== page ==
Skip to comments.President Eisenhower Letter-Honor Robert E. Lee
Posted on 10/17/2006 5:18:26 PM PDT by bushpilot1
Eisenhower letter regarding Robert E. Lee
President Dwight Eisenhower wrote the following letter in response to one he received dated August 1, 1960, from Leon W. Scott, a dentist in New Rochelle, New York. Scotts letter reads:
Dear Mr. President:
At the Republican Convention I heard you mention that you have the pictures of four (4) great Americans in your office, and that included in these is a picture of Robert E. Lee.
I do not understand how any American can include Robert E. Lee as a person to be emulated, and why the President of the United States of America should do so is certainly beyond me.
The most outstanding thing that Robert E. Lee did was to devote his best efforts to the destruction of the United States Government, and I am sure that you do not say that a person who tries to destroy our Government is worthy of being hailed as one of our heroes.
Will you please tell me just why you hold him in such high esteem?
Leon W. Scott
Eisenhower's response, written on White House letterhead on August 9, 1960 reads as follows:
August 9, 1960
Dear Dr. Scott:
Respecting your August 1 inquiry calling attention to my often expressed admiration for General Robert E. Lee, I would say, first, that we need to understand that at the time of the War Between the States the issue of Secession had remained unresolved for more than 70 years. Men of probity, character, public standing and unquestioned loyalty, both North and South, had disagreed over this issue as a matter of principle from the day our Constitution was adopted.
General Robert E. Lee was, in my estimation, one of the supremely gifted men produced by our Nation. He believed unswervingly in the Constitutional validity of his cause which until 1865 was still an arguable question in America; he was thoughtful yet demanding of his officers and men, forbearing with captured enemies but ingenious, unrelenting and personally courageous in battle, and never disheartened by a reverse or obstacle. Through all his many trials, he remained selfless almost to a fault and unfailing in his belief in God. Taken altogether, he was noble as a leader and as a man, and unsullied as I read the pages of our history.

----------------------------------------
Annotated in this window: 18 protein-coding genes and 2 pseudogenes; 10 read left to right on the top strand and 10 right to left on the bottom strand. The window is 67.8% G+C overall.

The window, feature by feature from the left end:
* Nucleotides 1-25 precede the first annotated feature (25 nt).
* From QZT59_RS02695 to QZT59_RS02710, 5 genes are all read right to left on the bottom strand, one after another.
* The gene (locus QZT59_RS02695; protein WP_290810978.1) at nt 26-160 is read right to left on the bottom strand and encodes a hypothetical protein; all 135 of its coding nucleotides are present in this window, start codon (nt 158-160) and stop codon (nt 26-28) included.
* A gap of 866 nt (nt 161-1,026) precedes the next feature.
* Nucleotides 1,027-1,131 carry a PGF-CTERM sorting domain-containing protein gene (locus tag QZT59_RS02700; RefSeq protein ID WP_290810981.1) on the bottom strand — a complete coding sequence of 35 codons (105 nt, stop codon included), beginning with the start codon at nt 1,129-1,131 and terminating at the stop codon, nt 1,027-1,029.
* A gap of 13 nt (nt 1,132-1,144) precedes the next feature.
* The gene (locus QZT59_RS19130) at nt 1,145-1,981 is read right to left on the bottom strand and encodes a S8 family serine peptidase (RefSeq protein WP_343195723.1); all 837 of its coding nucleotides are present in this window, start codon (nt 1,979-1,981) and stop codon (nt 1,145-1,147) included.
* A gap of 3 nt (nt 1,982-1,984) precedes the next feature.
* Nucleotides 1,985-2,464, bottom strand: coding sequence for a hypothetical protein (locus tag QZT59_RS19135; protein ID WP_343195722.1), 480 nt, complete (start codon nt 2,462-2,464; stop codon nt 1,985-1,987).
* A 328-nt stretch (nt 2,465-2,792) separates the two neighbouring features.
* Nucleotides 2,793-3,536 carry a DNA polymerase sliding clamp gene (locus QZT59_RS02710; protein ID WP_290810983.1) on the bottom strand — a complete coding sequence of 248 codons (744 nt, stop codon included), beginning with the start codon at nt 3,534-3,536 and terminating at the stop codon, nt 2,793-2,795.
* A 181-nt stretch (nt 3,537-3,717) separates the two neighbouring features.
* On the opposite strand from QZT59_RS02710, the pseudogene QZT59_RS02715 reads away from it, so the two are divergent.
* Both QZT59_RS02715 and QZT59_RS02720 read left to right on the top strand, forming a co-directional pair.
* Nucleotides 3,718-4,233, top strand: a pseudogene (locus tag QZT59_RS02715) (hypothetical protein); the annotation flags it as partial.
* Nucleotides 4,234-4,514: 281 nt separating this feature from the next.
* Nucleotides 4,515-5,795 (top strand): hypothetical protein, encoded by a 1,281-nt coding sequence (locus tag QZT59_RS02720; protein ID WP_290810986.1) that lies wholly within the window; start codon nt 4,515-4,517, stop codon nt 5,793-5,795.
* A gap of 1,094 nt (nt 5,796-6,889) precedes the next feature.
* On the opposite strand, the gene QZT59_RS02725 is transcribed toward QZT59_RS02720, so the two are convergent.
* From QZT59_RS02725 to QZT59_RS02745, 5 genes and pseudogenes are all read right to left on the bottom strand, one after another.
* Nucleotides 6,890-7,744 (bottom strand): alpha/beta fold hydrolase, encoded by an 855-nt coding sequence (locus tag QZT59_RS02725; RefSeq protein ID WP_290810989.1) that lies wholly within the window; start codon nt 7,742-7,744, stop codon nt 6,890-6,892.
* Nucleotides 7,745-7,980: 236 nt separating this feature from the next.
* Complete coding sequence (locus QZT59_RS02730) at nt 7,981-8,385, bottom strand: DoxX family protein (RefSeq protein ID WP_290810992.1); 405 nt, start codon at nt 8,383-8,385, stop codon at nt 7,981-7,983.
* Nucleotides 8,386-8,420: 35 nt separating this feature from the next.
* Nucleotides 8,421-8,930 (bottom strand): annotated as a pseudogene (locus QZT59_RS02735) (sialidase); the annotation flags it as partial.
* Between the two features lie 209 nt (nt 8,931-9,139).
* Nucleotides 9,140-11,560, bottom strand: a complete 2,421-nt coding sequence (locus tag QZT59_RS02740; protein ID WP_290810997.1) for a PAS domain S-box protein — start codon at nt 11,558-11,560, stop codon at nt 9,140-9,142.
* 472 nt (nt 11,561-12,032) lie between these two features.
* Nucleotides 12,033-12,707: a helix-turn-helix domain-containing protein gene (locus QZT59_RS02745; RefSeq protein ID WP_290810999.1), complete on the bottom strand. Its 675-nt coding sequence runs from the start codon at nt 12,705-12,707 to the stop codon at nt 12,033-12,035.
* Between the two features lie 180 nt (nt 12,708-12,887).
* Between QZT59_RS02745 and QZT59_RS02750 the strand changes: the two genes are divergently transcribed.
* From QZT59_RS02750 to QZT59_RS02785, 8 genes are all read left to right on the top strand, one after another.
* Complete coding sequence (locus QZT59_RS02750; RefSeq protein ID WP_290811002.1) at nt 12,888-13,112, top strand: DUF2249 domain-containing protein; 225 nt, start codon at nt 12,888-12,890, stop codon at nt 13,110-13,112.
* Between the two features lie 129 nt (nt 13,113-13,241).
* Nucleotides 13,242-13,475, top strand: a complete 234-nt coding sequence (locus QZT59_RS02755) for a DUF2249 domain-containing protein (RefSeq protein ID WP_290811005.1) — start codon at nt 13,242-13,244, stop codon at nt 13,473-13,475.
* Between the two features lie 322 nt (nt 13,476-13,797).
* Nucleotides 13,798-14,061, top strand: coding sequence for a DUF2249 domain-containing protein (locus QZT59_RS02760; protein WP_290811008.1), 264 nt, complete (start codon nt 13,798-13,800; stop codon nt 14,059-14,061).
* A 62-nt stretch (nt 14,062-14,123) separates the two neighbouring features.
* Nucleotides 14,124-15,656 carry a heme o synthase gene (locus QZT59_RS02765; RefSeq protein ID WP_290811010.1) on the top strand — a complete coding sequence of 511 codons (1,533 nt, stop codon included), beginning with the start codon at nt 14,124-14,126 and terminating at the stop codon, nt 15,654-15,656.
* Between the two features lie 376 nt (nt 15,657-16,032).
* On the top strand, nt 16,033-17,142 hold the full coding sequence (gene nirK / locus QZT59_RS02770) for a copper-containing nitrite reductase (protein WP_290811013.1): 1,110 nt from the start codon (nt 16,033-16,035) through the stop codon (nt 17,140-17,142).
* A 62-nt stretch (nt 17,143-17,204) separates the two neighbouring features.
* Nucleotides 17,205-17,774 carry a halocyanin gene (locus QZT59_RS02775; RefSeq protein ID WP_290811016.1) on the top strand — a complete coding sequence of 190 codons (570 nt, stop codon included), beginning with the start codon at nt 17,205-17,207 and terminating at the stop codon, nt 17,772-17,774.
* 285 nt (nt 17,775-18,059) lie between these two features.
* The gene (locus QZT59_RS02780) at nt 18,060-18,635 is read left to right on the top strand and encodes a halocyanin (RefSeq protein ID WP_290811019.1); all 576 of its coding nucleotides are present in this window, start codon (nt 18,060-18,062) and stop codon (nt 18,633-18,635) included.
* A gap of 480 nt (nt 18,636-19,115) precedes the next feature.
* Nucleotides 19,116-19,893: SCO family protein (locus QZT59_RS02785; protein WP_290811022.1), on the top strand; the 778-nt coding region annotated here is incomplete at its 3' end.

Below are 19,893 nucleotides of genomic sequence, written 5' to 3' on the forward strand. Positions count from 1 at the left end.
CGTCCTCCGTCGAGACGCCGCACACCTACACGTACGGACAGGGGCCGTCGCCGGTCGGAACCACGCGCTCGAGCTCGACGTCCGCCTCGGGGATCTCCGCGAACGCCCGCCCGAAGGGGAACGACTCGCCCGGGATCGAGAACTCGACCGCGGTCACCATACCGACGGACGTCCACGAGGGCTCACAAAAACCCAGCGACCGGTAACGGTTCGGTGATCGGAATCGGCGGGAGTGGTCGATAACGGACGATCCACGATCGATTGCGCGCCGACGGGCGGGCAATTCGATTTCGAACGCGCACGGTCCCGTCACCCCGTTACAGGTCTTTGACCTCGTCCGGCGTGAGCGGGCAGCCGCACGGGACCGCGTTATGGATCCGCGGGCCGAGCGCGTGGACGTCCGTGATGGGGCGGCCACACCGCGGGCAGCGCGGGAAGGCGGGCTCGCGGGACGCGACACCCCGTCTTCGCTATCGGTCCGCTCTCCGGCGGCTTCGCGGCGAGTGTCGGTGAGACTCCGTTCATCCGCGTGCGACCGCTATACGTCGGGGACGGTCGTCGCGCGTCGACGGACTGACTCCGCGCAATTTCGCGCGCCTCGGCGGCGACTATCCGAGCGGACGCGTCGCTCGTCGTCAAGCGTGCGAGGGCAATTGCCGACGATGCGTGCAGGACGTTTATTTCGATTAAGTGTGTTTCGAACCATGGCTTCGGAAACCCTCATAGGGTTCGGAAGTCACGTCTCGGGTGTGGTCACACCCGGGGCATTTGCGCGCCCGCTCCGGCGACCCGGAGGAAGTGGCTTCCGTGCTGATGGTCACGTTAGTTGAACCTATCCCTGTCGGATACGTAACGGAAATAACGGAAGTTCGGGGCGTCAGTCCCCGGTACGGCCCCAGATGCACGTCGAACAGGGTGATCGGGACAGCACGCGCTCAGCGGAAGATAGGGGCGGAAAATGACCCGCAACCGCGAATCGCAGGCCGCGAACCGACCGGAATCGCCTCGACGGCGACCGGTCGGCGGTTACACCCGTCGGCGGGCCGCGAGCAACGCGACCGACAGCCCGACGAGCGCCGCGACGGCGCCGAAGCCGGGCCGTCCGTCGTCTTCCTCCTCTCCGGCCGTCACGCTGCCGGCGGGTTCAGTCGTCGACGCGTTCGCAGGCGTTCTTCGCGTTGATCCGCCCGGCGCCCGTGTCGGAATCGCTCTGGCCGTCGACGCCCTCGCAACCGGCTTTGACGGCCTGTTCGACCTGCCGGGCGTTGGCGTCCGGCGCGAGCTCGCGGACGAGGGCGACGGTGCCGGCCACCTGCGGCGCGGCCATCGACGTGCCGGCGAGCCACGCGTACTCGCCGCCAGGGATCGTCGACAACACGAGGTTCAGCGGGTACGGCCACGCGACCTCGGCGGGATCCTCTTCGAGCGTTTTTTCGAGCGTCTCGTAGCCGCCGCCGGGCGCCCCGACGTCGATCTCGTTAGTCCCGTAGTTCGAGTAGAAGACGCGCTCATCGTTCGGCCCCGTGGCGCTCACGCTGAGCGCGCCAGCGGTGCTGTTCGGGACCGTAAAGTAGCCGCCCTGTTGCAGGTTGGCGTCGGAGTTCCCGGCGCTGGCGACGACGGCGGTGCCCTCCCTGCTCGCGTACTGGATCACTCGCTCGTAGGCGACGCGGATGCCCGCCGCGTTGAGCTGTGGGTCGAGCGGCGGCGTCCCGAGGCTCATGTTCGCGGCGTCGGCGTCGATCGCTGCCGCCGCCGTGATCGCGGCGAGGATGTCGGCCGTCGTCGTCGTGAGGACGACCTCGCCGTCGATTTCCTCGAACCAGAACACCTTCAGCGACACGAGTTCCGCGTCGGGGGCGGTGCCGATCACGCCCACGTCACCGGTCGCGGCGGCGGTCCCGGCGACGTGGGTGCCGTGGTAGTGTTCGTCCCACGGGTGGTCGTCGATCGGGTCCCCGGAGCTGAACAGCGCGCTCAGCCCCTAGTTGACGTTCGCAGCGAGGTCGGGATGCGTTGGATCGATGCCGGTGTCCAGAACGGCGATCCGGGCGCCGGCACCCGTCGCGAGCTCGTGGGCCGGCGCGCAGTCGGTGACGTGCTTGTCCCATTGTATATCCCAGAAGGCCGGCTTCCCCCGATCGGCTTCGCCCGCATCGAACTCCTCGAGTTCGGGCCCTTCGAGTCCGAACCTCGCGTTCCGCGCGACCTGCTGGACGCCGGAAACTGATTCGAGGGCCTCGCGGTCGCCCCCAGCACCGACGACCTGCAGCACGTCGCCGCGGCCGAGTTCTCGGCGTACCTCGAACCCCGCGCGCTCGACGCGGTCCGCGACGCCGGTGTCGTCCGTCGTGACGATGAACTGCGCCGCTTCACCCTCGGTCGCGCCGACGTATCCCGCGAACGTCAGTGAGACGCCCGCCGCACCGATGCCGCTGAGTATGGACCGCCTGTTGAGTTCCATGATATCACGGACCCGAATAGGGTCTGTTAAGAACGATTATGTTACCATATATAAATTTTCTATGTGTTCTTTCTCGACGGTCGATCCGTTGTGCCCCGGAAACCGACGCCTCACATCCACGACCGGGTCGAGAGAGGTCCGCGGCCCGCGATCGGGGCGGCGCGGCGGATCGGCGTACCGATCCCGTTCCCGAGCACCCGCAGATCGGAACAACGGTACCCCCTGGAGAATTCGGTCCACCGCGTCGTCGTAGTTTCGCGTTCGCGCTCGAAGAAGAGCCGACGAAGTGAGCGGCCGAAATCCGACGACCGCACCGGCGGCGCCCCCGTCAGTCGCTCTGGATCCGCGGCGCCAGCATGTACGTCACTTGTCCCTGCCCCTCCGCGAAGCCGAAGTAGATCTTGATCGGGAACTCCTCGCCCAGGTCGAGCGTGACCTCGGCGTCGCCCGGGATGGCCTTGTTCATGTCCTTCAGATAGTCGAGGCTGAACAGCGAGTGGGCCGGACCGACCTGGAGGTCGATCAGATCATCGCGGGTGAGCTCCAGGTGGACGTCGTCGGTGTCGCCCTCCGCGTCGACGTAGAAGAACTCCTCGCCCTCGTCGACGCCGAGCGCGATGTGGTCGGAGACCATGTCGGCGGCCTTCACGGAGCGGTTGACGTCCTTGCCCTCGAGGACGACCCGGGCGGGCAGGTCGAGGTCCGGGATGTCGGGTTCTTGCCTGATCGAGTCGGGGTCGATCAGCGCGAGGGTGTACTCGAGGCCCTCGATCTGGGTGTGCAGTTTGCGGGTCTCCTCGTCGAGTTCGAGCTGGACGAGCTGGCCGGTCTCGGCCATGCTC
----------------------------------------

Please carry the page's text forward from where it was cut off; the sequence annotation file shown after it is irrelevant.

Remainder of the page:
From deep conviction I simply say this: a nation of men of Lees caliber would be unconquerable in spirit and soul. Indeed, to the degree that present-day American youth will strive to emulate his rare qualities, including his devotion to this land as revealed in his painstaking efforts to help heal the nations wounds once the bitter struggle was over, we, in our own time of danger in a divided world, will be strengthened and our love of freedom sustained.
Such are the reasons that I proudly display the picture of this great American on my office wall.
Dwight D. Eisenhower
My opinion of Ike just went up.
The letter writer obviously did not know his history.
The CSA never sought to destroy the US government,only to secede from it.Had the South won, the US would still have existed....but somewhat smaller.
I always knew there was good in that man (Ike)
If he had only treated Gen. George Patton better. Eisenhower and Bradley used Patton and then threw him away when he spoke the truth about the Soviets.
This letter from Ike is just a Rove plot to get votes in the South [/DU moonbat tinfoil hat mode]
I liked Ike, but, not as much as Patton or MacArthur.
I think you might be being a bit harsh on Ike on that one. Ike and Patton were counter parts to each other in many ways. Ike, the consummate politician, but possibly a weak field commander. Patton, the ultimate field commander and a terrible politician.
Recall that after the notoriously overblown 'slapping' incident, it was Ike and others who fought hard to save Patton's job and get him back into the fight. That was done for one primary reason: Ike recognized Patton as being the best we had.
After the War to do what Patton proposed would never have been unacceptable to Truman, Congress and the American people. If Ike had not reined him in, Truman would have, just like he did Mac.
Ike read the writing on the wall, Patton was just a better predictor of the lack of character in the Soviets.
Remember also, Patton believed he was a man of destiny, born to serve one primary purpose: to defeat a strong opponent thus preserving that which he was fighting for. He achieved that, and I am sure, departed the world content with what he had achieved.
Robert E. Lee was a solid soldier from the time he graduated from West Point. Legend has it that his first officer efficiency report as a 2LT was - "He seen his duty, and he done it." That was it - short and sweet.
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